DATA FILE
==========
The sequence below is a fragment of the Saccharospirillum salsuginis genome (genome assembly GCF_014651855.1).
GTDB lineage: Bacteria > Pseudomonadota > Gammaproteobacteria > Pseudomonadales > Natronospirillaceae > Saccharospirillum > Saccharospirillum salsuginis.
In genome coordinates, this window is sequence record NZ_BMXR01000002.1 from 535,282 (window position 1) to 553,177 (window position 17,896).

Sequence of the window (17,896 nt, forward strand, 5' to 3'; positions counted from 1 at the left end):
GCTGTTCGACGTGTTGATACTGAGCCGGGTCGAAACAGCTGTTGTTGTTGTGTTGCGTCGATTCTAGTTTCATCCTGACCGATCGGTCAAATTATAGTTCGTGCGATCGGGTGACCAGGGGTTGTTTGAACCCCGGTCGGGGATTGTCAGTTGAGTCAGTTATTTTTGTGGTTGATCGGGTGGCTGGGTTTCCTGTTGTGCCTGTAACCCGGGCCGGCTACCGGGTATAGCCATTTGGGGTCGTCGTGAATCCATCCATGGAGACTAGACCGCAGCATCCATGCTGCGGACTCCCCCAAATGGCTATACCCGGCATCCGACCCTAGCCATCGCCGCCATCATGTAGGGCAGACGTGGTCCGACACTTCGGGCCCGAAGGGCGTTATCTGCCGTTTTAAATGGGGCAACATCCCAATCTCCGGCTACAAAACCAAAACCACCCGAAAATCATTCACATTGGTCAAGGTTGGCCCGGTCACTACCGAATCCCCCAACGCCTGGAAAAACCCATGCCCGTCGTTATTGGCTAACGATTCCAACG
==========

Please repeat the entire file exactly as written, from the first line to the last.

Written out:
The sequence below is a fragment of the Saccharospirillum salsuginis genome (genome assembly GCF_014651855.1).
GTDB lineage: Bacteria > Pseudomonadota > Gammaproteobacteria > Pseudomonadales > Natronospirillaceae > Saccharospirillum > Saccharospirillum salsuginis.
In genome coordinates, this window is sequence record NZ_BMXR01000002.1 from 535,282 (window position 1) to 553,177 (window position 17,896).

Sequence of the window (17,896 nt, forward strand, 5' to 3'; positions counted from 1 at the left end):
GCTGTTCGACGTGTTGATACTGAGCCGGGTCGAAACAGCTGTTGTTGTTGTGTTGCGTCGATTCTAGTTTCATCCTGACCGATCGGTCAAATTATAGTTCGTGCGATCGGGTGACCAGGGGTTGTTTGAACCCCGGTCGGGGATTGTCAGTTGAGTCAGTTATTTTTGTGGTTGATCGGGTGGCTGGGTTTCCTGTTGTGCCTGTAACCCGGGCCGGCTACCGGGTATAGCCATTTGGGGTCGTCGTGAATCCATCCATGGAGACTAGACCGCAGCATCCATGCTGCGGACTCCCCCAAATGGCTATACCCGGCATCCGACCCTAGCCATCGCCGCCATCATGTAGGGCAGACGTGGTCCGACACTTCGGGCCCGAAGGGCGTTATCTGCCGTTTTAAATGGGGCAACATCCCAATCTCCGGCTACAAAACCAAAACCACCCGAAAATCATTCACATTGGTCAAGGTTGGCCCGGTCACTACCGAATCCCCCAACGCCTGGAAAAACCCATGCCCGTCGTTATTGGCTAACGATTCCAACG